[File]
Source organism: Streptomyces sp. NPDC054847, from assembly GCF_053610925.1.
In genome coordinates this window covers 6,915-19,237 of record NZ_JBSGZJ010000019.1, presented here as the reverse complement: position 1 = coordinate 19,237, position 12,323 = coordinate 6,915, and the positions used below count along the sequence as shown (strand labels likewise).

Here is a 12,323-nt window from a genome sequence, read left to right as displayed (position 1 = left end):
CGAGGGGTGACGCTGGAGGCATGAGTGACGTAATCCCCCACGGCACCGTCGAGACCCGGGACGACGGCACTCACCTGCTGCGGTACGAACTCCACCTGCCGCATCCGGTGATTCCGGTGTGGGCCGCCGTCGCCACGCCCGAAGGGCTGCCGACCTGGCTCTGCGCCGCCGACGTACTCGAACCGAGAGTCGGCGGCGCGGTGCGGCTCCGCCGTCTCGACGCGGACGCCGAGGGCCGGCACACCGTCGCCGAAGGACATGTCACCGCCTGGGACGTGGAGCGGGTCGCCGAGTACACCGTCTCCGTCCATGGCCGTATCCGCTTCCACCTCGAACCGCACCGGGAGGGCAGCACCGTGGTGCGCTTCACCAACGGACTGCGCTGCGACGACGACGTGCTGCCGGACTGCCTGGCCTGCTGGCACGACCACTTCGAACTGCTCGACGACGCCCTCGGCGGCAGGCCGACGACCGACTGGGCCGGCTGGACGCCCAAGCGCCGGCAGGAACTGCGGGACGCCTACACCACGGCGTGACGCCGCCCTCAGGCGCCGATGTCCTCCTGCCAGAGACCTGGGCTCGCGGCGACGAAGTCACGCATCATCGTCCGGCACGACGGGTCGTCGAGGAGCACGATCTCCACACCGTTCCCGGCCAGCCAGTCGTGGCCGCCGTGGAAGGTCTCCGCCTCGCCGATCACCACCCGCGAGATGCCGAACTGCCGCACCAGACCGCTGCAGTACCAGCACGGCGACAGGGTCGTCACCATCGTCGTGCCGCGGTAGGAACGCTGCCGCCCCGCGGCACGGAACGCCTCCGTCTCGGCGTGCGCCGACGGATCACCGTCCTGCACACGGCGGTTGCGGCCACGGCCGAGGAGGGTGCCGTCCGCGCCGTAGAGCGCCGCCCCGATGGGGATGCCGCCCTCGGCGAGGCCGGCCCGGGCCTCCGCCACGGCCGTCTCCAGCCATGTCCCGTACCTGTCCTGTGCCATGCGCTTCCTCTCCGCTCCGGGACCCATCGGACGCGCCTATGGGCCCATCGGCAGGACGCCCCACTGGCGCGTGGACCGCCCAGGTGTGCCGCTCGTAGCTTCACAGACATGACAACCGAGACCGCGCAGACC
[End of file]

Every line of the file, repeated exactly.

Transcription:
Source organism: Streptomyces sp. NPDC054847, from assembly GCF_053610925.1.
In genome coordinates this window covers 6,915-19,237 of record NZ_JBSGZJ010000019.1, presented here as the reverse complement: position 1 = coordinate 19,237, position 12,323 = coordinate 6,915, and the positions used below count along the sequence as shown (strand labels likewise).

Here is a 12,323-nt window from a genome sequence, read left to right as displayed (position 1 = left end):
CGAGGGGTGACGCTGGAGGCATGAGTGACGTAATCCCCCACGGCACCGTCGAGACCCGGGACGACGGCACTCACCTGCTGCGGTACGAACTCCACCTGCCGCATCCGGTGATTCCGGTGTGGGCCGCCGTCGCCACGCCCGAAGGGCTGCCGACCTGGCTCTGCGCCGCCGACGTACTCGAACCGAGAGTCGGCGGCGCGGTGCGGCTCCGCCGTCTCGACGCGGACGCCGAGGGCCGGCACACCGTCGCCGAAGGACATGTCACCGCCTGGGACGTGGAGCGGGTCGCCGAGTACACCGTCTCCGTCCATGGCCGTATCCGCTTCCACCTCGAACCGCACCGGGAGGGCAGCACCGTGGTGCGCTTCACCAACGGACTGCGCTGCGACGACGACGTGCTGCCGGACTGCCTGGCCTGCTGGCACGACCACTTCGAACTGCTCGACGACGCCCTCGGCGGCAGGCCGACGACCGACTGGGCCGGCTGGACGCCCAAGCGCCGGCAGGAACTGCGGGACGCCTACACCACGGCGTGACGCCGCCCTCAGGCGCCGATGTCCTCCTGCCAGAGACCTGGGCTCGCGGCGACGAAGTCACGCATCATCGTCCGGCACGACGGGTCGTCGAGGAGCACGATCTCCACACCGTTCCCGGCCAGCCAGTCGTGGCCGCCGTGGAAGGTCTCCGCCTCGCCGATCACCACCCGCGAGATGCCGAACTGCCGCACCAGACCGCTGCAGTACCAGCACGGCGACAGGGTCGTCACCATCGTCGTGCCGCGGTAGGAACGCTGCCGCCCCGCGGCACGGAACGCCTCCGTCTCGGCGTGCGCCGACGGATCACCGTCCTGCACACGGCGGTTGCGGCCACGGCCGAGGAGGGTGCCGTCCGCGCCGTAGAGCGCCGCCCCGATGGGGATGCCGCCCTCGGCGAGGCCGGCCCGGGCCTCCGCCACGGCCGTCTCCAGCCATGTCCCGTACCTGTCCTGTGCCATGCGCTTCCTCTCCGCTCCGGGACCCATCGGACGCGCCTATGGGCCCATCGGCAGGACGCCCCACTGGCGCGTGGACCGCCCAGGTGTGCCGCTCGTAGCTTCACAGACATGACAACCGAGACCGCGCAGACC